Clemson Center for Human Genetics unveils new facility on Greenwood Genetic Center campus
GREENWOOD – Self Regional Hall, a new 17,000-square-foot, state-of-the-art facility that will house the Clemson University Center for Human Genetics, has opened on the campus of the Greenwood Genetic Center.
The facility will enable Clemson’s growing genetics program to collaborate closely with the long tradition of clinical and research excellence at the Greenwood Genetic Center, combining basic science and clinical care. The center will initially focus on discovering and developing early diagnostic tools and therapies for autism, cognitive developmental disorders, oncology and lysosomal disorders.
“Opening Self Regional Hall means that we will be able to do even more to help children with genetic disorders, and their families, and to educate graduate students who will go out into the world and make their own impact,” said Clemson University President James P. Clements.
“As the parent of a child with special needs the kind of research that you are doing here is especially meaningful and important to me and my family,” Clements said during the event. “As you all know, an early diagnosis can make a huge difference for a child and their family because the earlier you can figure out what a child needs the earlier you can intervene and begin treatment.”
According to the Centers for Disease Control and Prevention, one in six children between the ages of 3 and 17, roughly 15 percent, suffers from a developmental disorder.
“Self Regional Hall is a state-of-the-art facility that provides the resources our scientists need to understand the genetic underpinnings of disorders,” said Mark Leising, interim dean of the College of Science at Clemson. “This facility, and its proximity to the Greenwood Genetic Center, elevates our ability to attract the brightest scientific talent to South Carolina and enhances our efforts to tackle genetic disorders.”
The building will house eight laboratories and several classrooms, conference rooms and offices for graduate students and faculty.
The facility’s name recognizes the ongoing support from Self Regional Healthcare, a healthcare system in Upstate South Carolina that has grown from the philanthropy of the late James P. Self, a textile magnate who founded Self Memorial Hospital in 1951.
The ribbon-cutting ceremony was originally scheduled for September 2016, but was delayed because of the death of state Sen. John Drummond, an ardent supporter of the Greenwood Genetic Center who helped bring Self Regional Hall to fruition.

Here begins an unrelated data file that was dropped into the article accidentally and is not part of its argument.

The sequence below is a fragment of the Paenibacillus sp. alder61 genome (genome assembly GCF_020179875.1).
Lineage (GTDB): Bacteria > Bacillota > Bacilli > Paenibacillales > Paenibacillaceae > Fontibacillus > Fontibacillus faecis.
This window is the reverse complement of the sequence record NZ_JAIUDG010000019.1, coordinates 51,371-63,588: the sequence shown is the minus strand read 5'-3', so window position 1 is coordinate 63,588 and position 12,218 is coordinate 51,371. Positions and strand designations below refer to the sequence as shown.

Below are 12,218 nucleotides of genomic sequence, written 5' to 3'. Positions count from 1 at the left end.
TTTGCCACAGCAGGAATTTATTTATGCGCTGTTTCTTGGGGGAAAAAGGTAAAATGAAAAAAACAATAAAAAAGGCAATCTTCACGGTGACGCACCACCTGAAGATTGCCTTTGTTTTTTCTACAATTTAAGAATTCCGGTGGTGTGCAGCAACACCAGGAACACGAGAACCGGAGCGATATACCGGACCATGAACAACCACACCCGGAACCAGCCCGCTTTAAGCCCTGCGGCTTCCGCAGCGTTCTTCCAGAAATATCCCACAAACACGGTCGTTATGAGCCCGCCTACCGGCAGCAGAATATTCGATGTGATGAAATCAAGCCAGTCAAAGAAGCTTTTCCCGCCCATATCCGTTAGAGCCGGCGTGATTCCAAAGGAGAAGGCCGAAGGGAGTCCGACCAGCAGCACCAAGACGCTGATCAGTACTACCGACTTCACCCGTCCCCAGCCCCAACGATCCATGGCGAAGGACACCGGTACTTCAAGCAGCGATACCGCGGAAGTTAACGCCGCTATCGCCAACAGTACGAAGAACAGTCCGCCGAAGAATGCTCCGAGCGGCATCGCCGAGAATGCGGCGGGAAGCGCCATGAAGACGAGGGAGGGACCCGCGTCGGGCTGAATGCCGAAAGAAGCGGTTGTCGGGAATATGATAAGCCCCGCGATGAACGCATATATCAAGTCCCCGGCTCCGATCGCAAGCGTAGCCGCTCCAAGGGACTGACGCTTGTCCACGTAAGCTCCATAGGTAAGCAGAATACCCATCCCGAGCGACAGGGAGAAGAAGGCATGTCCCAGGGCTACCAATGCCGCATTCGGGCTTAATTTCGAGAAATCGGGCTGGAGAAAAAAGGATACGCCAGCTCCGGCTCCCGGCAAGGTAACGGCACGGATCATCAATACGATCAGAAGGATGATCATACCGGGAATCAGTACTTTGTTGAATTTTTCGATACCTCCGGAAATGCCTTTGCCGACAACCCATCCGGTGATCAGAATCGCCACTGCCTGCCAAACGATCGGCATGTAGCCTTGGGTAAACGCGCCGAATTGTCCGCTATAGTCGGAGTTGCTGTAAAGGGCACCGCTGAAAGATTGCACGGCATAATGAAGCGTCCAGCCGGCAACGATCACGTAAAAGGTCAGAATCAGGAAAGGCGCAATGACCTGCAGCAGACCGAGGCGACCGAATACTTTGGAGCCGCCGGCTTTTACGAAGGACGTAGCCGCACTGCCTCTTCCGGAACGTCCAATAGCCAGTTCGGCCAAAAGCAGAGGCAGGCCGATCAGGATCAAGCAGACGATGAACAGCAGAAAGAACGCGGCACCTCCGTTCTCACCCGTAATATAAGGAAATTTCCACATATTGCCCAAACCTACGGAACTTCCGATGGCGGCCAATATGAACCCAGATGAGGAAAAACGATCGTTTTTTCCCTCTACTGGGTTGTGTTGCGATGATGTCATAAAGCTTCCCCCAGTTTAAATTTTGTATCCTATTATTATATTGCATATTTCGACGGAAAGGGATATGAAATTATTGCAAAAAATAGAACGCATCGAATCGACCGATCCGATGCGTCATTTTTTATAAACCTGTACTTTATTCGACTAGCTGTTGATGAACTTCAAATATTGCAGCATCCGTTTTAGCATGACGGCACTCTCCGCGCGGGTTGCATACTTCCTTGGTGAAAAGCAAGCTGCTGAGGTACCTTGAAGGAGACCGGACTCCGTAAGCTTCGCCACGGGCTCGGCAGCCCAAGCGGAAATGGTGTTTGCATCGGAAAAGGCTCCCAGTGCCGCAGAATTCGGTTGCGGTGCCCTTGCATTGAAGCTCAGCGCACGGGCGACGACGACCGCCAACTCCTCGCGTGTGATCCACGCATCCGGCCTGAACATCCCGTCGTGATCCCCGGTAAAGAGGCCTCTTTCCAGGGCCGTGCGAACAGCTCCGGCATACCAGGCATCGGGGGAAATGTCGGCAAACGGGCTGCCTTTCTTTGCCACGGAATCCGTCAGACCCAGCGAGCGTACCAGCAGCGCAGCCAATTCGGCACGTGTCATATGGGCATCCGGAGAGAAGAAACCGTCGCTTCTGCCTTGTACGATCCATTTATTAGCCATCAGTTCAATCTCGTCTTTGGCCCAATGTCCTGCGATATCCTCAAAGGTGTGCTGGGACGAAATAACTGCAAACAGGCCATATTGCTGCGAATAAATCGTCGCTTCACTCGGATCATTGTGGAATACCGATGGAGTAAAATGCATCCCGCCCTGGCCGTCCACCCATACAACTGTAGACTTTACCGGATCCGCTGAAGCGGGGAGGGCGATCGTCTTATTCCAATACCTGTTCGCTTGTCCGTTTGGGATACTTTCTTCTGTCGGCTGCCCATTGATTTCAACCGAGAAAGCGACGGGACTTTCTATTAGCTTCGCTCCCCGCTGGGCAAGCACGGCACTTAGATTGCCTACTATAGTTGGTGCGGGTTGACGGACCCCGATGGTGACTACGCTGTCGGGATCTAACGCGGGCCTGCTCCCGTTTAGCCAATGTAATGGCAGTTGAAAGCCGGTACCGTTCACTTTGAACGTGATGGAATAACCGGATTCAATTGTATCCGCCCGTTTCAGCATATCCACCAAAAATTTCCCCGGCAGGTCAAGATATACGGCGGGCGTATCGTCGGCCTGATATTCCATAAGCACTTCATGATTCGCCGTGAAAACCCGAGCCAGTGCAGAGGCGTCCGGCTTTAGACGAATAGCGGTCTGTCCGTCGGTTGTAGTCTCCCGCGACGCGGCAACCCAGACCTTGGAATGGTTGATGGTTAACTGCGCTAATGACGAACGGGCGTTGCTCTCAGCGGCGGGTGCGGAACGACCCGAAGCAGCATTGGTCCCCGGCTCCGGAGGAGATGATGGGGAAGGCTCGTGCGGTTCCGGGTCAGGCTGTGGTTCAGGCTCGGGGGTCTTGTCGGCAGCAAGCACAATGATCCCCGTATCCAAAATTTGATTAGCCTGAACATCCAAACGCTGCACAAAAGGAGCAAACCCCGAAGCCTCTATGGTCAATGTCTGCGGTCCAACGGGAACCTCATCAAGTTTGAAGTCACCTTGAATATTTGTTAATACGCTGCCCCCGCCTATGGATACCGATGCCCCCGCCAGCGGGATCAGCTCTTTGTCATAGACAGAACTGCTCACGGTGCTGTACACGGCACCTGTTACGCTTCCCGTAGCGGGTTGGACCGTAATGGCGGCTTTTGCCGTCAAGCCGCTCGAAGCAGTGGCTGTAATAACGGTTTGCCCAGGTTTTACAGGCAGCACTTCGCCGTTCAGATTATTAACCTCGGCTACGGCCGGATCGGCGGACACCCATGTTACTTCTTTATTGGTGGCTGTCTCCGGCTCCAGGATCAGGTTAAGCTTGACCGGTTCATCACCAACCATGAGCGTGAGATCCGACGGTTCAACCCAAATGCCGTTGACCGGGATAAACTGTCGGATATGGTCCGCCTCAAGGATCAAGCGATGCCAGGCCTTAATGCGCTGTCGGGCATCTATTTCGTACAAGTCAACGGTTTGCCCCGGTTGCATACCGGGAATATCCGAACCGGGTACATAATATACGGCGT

“Self Regional Healthcare’s vision is to provide superior care, experience and value. This vision includes affording our patients with access to cutting-edge technology and the latest in healthcare innovation – and genomic medicine, without a doubt, is the future of healthcare,” said Jim Pfeiffer, president and CEO of Self Regional Healthcare. “The research and discoveries that will originate from this center will provide new options for those individuals facing intellectual and developmental disabilities, and will provide our organization with innovative capabilities and treatment options for our patients.”
“We are pleased to welcome Clemson University to Greenwood as the first academic partner on our Partnership Campus,” added Dr. Steve Skinner, director of the Greenwood Genetic Center. “This is the next great step in a collaboration that has been developing over the past 20-plus years. We look forward to our joint efforts with both Clemson and Self Regional Healthcare to advance the research and discoveries that will increase our understanding and treatment of human genetic disorders.”
Greenwood Genetic Center
The Greenwood Genetic Center (GGC), founded in 1974, is a nonprofit organization advancing the field of medical genetics and caring for families impacted by genetic disease and birth defects. At its home campus in Greenwood, South Carolina, a talented team of physicians and scientists provides clinical genetic services, diagnostic laboratory testing, educational programs and resources, and research in the field of medical genetics. GGC’s faculty and staff are committed to the goal of developing preventive and curative therapies for the individuals and families they serve. GGC extends its reach as a resource to all residents of South Carolina with satellite offices in Charleston, Columbia, Florence and Greenville. For more information about GGC, please visit www.ggc.org.